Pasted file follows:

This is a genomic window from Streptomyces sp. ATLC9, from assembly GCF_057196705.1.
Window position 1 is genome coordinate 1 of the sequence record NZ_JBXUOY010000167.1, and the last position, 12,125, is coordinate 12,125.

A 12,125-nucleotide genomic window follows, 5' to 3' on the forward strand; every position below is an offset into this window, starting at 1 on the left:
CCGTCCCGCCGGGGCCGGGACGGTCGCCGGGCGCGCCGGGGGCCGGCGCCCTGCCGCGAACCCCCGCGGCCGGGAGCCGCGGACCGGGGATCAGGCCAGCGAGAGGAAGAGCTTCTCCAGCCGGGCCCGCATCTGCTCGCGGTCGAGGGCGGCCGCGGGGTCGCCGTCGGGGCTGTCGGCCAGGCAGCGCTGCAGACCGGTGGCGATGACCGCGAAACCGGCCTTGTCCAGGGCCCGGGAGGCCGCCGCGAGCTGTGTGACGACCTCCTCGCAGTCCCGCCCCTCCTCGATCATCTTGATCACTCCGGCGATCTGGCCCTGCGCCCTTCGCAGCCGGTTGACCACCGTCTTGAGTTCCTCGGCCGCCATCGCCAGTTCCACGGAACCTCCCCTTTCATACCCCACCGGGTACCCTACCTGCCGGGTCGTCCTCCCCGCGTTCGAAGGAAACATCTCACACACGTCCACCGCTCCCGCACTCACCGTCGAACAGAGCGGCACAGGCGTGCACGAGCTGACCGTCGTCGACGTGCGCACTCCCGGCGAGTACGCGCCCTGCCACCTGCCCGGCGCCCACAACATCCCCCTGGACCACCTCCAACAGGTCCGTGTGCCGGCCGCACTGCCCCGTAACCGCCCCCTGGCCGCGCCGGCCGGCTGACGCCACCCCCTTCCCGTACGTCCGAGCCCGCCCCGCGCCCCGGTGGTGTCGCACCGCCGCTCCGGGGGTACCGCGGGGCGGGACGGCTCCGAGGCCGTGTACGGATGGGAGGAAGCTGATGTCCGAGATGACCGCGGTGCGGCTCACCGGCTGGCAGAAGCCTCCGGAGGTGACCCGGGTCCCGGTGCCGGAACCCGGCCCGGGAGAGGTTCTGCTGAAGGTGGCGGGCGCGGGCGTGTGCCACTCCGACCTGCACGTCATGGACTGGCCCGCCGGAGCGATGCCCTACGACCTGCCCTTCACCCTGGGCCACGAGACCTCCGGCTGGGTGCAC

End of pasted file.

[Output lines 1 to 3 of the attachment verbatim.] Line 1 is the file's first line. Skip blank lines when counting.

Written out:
This is a genomic window from Streptomyces sp. ATLC9, from assembly GCF_057196705.1.
Window position 1 is genome coordinate 1 of the sequence record NZ_JBXUOY010000167.1, and the last position, 12,125, is coordinate 12,125.

A 12,125-nucleotide genomic window follows, 5' to 3' on the forward strand; every position below is an offset into this window, starting at 1 on the left: